An undocumented Mexican immigrant, Jose Ines Garcia Zarate, was found not guilty of murdering Kate Steinle by a jury in San Francisco on Thursday, November 30, 2017.
Garcia Zarate, 45, was accused of deliberately shooting 32-year-old Steinle on July 1, 2015, as she walked with her father along a pier. The prosecution sought to convict him of murder in the first and second degrees, with a substituted charge of involuntary manslaughter.
The defense argued that the gun accidentally went off as Garcia Zarate picked it up after he found it wrapped in a cloth underneath his chair. The bullet ricocheted off the ground, traveled almost 80 feet, and hit Steinle in the back, according to an expert witness.
Both the prosecution and defense agreed that there was no evidence showing Garcia Zarate stole the gun that ultimately killed Steinle. Four days before the killing, the gun was stolen from a parked car of a visiting Bureau of Land Management ranger.
The jury, consisting of six women and six men, acquitted Garcia Zarate of the murder charges. They did find him guilty of possession of a firearm by a convicted felon.
Garcia Zarate was previously sent to federal prison for entering the United States illegally, and he was transferred to a San Francisco jail in 2015 for selling marijuana two decades ago. However, the sheriff’s office dropped the charges a few days later despite a request from federal immigration officials to detain Garcia Zarate in order to deport him. San Francisco officials do not honor federal detainer requests unless the individual, in the past seven years, has committed a violent or serious felony.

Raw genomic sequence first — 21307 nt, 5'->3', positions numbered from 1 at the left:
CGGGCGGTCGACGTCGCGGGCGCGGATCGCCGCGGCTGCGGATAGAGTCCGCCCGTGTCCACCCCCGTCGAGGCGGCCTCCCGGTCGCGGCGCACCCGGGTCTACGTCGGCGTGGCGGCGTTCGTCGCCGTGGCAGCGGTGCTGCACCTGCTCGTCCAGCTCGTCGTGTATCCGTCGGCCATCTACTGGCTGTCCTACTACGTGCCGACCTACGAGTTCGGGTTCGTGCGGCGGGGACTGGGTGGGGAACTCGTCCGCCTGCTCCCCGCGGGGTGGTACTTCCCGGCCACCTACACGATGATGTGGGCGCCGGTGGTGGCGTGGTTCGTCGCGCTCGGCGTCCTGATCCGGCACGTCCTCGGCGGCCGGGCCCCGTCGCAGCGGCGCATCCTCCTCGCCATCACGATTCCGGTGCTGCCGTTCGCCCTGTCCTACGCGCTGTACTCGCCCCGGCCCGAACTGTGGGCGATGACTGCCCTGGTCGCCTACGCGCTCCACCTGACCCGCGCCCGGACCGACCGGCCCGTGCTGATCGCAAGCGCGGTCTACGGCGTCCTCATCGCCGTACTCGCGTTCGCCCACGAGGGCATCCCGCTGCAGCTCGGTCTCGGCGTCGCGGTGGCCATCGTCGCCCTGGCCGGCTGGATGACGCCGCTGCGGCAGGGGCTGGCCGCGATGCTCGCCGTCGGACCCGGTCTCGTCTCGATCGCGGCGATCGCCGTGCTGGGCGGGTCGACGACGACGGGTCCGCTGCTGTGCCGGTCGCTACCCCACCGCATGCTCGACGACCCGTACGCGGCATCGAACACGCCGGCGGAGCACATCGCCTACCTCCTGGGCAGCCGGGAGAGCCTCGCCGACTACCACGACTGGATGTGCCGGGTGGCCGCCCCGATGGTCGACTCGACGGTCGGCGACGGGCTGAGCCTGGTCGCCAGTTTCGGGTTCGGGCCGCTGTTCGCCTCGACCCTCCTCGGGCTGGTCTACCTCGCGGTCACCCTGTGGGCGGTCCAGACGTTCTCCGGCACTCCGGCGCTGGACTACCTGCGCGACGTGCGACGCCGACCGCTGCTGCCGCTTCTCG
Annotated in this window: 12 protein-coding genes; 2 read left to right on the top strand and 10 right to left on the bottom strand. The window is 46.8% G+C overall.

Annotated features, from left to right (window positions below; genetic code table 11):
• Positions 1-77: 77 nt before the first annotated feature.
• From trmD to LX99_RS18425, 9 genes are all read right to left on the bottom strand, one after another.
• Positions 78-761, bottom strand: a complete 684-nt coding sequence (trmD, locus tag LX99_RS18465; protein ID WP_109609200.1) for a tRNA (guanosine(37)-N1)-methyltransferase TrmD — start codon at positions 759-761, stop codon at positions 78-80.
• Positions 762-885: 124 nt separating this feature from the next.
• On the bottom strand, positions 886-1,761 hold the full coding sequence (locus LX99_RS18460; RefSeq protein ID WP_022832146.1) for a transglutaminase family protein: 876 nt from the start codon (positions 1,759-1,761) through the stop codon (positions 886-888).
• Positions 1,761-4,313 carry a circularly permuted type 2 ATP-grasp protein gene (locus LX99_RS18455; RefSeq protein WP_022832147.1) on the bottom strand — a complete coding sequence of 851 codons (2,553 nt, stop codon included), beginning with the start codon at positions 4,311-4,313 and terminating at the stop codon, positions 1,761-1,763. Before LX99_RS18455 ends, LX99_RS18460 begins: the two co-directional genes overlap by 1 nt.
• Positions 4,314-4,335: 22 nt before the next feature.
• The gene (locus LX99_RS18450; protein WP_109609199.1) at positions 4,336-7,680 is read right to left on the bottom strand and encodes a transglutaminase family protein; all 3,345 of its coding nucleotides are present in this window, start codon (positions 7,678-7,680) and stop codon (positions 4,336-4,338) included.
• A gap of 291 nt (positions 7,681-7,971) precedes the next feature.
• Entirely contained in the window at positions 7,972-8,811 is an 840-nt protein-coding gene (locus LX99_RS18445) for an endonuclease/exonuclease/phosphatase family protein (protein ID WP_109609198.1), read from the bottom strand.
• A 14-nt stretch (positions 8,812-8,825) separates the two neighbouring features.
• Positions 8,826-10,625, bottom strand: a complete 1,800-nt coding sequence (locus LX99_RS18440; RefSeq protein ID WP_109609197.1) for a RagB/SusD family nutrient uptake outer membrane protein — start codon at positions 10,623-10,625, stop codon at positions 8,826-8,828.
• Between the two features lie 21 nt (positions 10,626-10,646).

The case sparked a heated debate about illegal immigrants in the United States. Garcia Zarate had previously been deported five times and was due for his sixth deportation when Steinle was killed. Thomas D. Homan, Deputy Director of the Immigration and Customs Enforcement, claimed in a statement, “ICE will work to take custody of Mr. Garcia Zarate and ultimately remove him from this country.”
Defense attorney Francisco Ugarte expressed his sympathy over the loss of Steinle but stated that the ruling exonerated immigrants because the case had nothing to do with his client’s immigration status.